New York City Staffing Company Charged With Violating H-1B Program Following U.S. Labor Department Finding Almost $3 Million in Back Wages Due 156 Workers
NEW YORK, March 25 /PRNewswire-USNewswire/ -- Advanced Professional Marketing Inc. (APMI), a medical staffing company based in New York City, and the company's president, Marissa Beck, have been charged by the U.S. Department of Labor with violating provisions of the Immigration and Nationality Act that authorize employers to bring non-immigrant workers into the United States under the H-1B program.
"The department is vigorously enforcing the law to protect American workers from being undercut by employers who are underpaying temporary foreign workers," said U.S. Secretary of Labor Elaine L. Chao.
An investigation by the department's Wage and Hour Division found that 156 H-1B guest workers from the Philippines, brought into the U.S. by APMI to be employed primarily as physical therapists in hospitals and other medical facilities in the New York metropolitan area, are owed almost $3 million in back wages. The investigation revealed that APMI willfully failed to pay required wages, filed lawsuits seeking penalties against some H-1B employees for early cessation of employment, failed to make required documents available for examination, failed to maintain required documentation and used incorrect prevailing wage rates on labor condition applications.
A determination letter enumerating the results of the investigation was sent to the company and Beck on March 11 by Philip Jacobson, director of the Wage and Hour Division's district office in New York City, which conducted the investigation. The letter outlines the alleged violations and assesses civil money penalties totaling $512,000 for the violations. It also directs the respondents to pay back wages in the amount of $2,920,270 to the 156 H-1B workers. Finally, the letter informs the company and Beck of their right to request a hearing on this determination before a Labor Department administrative law judge within 15 days.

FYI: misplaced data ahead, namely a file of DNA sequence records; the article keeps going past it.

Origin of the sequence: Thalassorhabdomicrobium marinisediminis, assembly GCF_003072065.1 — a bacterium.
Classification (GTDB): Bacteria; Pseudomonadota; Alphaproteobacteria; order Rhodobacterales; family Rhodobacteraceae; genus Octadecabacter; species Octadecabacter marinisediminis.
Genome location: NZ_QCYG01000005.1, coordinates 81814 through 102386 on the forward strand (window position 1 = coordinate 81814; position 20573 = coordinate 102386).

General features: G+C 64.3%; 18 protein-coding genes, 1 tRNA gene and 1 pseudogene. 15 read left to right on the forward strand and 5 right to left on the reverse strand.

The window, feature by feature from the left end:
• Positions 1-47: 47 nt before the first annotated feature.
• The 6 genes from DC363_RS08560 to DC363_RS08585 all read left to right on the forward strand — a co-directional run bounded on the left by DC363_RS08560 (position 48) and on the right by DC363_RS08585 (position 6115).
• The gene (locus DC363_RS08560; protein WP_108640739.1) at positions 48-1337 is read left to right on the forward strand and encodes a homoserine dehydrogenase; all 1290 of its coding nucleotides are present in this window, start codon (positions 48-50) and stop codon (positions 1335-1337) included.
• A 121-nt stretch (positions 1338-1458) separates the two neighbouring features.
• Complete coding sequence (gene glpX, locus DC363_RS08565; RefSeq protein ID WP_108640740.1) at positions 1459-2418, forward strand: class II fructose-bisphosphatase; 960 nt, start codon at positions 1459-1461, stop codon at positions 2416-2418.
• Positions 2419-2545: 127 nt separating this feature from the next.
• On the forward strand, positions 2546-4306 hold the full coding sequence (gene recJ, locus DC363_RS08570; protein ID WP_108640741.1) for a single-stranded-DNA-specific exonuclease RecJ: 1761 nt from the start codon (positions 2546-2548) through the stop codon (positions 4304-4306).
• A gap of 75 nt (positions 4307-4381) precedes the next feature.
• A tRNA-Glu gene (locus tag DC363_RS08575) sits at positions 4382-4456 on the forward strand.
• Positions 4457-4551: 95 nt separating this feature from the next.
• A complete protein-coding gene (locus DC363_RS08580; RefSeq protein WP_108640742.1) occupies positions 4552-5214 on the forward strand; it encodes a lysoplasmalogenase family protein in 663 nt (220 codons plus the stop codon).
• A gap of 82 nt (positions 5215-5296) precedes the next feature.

The H-1B program permits employers to temporarily hire foreign workers for jobs in the U.S. in professional occupations such as computer programmers, engineers, physicians and teachers. H-1B workers must be paid at least the same wage rates as are paid to U.S. workers who perform the same types of work or the prevailing wages in the areas of intended employment.
The Wage and Hour Division enforces the H-1B wage provisions of the Immigration and Nationality Act, in addition to other federal laws pertaining to wage payments. For more information, please visit http://www.wagehour.dol.gov or call 866-4US-WAGE (487-9243) toll-free.
SOURCE U.S. Department of Labor
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